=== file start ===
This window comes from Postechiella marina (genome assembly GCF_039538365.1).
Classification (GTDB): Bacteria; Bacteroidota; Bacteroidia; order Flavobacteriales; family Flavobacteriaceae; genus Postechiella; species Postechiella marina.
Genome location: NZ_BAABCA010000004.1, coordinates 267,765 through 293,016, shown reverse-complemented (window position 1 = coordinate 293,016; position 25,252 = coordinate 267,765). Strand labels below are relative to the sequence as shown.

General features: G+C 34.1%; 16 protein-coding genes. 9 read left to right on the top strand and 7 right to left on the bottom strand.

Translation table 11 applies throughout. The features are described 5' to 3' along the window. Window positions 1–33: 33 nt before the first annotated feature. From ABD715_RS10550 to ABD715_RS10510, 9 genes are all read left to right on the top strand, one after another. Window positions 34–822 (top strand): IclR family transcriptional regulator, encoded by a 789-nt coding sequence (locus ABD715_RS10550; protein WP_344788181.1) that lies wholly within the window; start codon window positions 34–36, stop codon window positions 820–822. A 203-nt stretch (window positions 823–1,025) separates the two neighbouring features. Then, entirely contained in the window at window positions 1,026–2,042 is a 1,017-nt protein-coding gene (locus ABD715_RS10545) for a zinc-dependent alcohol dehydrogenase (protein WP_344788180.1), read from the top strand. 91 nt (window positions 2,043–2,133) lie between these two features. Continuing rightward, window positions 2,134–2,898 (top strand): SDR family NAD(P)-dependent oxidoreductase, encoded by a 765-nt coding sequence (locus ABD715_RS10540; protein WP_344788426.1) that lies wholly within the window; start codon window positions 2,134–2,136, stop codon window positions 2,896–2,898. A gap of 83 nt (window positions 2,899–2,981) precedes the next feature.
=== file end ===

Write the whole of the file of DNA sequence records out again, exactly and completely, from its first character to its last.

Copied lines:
This window comes from Postechiella marina (genome assembly GCF_039538365.1).
Classification (GTDB): Bacteria; Bacteroidota; Bacteroidia; order Flavobacteriales; family Flavobacteriaceae; genus Postechiella; species Postechiella marina.
Genome location: NZ_BAABCA010000004.1, coordinates 267,765 through 293,016, shown reverse-complemented (window position 1 = coordinate 293,016; position 25,252 = coordinate 267,765). Strand labels below are relative to the sequence as shown.

General features: G+C 34.1%; 16 protein-coding genes. 9 read left to right on the top strand and 7 right to left on the bottom strand.

Translation table 11 applies throughout. The features are described 5' to 3' along the window. Window positions 1–33: 33 nt before the first annotated feature. From ABD715_RS10550 to ABD715_RS10510, 9 genes are all read left to right on the top strand, one after another. Window positions 34–822 (top strand): IclR family transcriptional regulator, encoded by a 789-nt coding sequence (locus ABD715_RS10550; protein WP_344788181.1) that lies wholly within the window; start codon window positions 34–36, stop codon window positions 820–822. A 203-nt stretch (window positions 823–1,025) separates the two neighbouring features. Then, entirely contained in the window at window positions 1,026–2,042 is a 1,017-nt protein-coding gene (locus ABD715_RS10545) for a zinc-dependent alcohol dehydrogenase (protein WP_344788180.1), read from the top strand. 91 nt (window positions 2,043–2,133) lie between these two features. Continuing rightward, window positions 2,134–2,898 (top strand): SDR family NAD(P)-dependent oxidoreductase, encoded by a 765-nt coding sequence (locus ABD715_RS10540; protein WP_344788426.1) that lies wholly within the window; start codon window positions 2,134–2,136, stop codon window positions 2,896–2,898. A gap of 83 nt (window positions 2,899–2,981) precedes the next feature.